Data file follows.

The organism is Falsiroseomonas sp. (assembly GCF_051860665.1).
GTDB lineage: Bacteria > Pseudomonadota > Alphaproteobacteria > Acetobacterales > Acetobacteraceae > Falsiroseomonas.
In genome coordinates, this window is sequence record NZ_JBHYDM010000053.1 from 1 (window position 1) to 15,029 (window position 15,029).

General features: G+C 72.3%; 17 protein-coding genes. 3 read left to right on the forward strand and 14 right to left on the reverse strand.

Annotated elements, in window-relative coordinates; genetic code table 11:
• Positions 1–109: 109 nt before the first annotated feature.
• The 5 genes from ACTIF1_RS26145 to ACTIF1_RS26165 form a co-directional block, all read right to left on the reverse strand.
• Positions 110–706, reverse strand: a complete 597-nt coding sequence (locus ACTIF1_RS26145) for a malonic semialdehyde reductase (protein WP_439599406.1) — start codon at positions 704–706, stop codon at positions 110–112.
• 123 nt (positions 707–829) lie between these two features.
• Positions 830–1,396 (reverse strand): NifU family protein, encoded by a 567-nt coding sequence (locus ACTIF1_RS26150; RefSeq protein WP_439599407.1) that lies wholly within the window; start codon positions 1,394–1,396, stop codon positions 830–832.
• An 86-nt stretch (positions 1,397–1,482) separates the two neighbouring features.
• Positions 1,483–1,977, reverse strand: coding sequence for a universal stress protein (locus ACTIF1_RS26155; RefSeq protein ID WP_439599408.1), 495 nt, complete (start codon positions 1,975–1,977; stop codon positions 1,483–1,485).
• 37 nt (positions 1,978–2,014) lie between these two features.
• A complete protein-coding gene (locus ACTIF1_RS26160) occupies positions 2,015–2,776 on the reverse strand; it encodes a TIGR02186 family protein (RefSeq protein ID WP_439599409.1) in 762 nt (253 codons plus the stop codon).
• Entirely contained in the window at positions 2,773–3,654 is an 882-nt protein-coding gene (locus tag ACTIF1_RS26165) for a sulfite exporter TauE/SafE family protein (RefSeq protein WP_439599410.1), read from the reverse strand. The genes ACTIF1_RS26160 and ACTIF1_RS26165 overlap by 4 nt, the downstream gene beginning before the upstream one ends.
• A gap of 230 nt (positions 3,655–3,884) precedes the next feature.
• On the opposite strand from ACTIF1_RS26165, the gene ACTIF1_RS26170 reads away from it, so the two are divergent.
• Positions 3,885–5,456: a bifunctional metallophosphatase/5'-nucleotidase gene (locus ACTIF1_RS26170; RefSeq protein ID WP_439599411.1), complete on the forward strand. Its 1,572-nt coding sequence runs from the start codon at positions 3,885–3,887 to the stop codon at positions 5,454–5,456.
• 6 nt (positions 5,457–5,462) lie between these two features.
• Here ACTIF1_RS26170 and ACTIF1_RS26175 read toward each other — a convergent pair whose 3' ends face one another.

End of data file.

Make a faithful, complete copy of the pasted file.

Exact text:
The organism is Falsiroseomonas sp. (assembly GCF_051860665.1).
GTDB lineage: Bacteria > Pseudomonadota > Alphaproteobacteria > Acetobacterales > Acetobacteraceae > Falsiroseomonas.
In genome coordinates, this window is sequence record NZ_JBHYDM010000053.1 from 1 (window position 1) to 15,029 (window position 15,029).

General features: G+C 72.3%; 17 protein-coding genes. 3 read left to right on the forward strand and 14 right to left on the reverse strand.

Annotated elements, in window-relative coordinates; genetic code table 11:
• Positions 1–109: 109 nt before the first annotated feature.
• The 5 genes from ACTIF1_RS26145 to ACTIF1_RS26165 form a co-directional block, all read right to left on the reverse strand.
• Positions 110–706, reverse strand: a complete 597-nt coding sequence (locus ACTIF1_RS26145) for a malonic semialdehyde reductase (protein WP_439599406.1) — start codon at positions 704–706, stop codon at positions 110–112.
• 123 nt (positions 707–829) lie between these two features.
• Positions 830–1,396 (reverse strand): NifU family protein, encoded by a 567-nt coding sequence (locus ACTIF1_RS26150; RefSeq protein WP_439599407.1) that lies wholly within the window; start codon positions 1,394–1,396, stop codon positions 830–832.
• An 86-nt stretch (positions 1,397–1,482) separates the two neighbouring features.
• Positions 1,483–1,977, reverse strand: coding sequence for a universal stress protein (locus ACTIF1_RS26155; RefSeq protein ID WP_439599408.1), 495 nt, complete (start codon positions 1,975–1,977; stop codon positions 1,483–1,485).
• 37 nt (positions 1,978–2,014) lie between these two features.
• A complete protein-coding gene (locus ACTIF1_RS26160) occupies positions 2,015–2,776 on the reverse strand; it encodes a TIGR02186 family protein (RefSeq protein ID WP_439599409.1) in 762 nt (253 codons plus the stop codon).
• Entirely contained in the window at positions 2,773–3,654 is an 882-nt protein-coding gene (locus tag ACTIF1_RS26165) for a sulfite exporter TauE/SafE family protein (RefSeq protein WP_439599410.1), read from the reverse strand. The genes ACTIF1_RS26160 and ACTIF1_RS26165 overlap by 4 nt, the downstream gene beginning before the upstream one ends.
• A gap of 230 nt (positions 3,655–3,884) precedes the next feature.
• On the opposite strand from ACTIF1_RS26165, the gene ACTIF1_RS26170 reads away from it, so the two are divergent.
• Positions 3,885–5,456: a bifunctional metallophosphatase/5'-nucleotidase gene (locus ACTIF1_RS26170; RefSeq protein ID WP_439599411.1), complete on the forward strand. Its 1,572-nt coding sequence runs from the start codon at positions 3,885–3,887 to the stop codon at positions 5,454–5,456.
• 6 nt (positions 5,457–5,462) lie between these two features.
• Here ACTIF1_RS26170 and ACTIF1_RS26175 read toward each other — a convergent pair whose 3' ends face one another.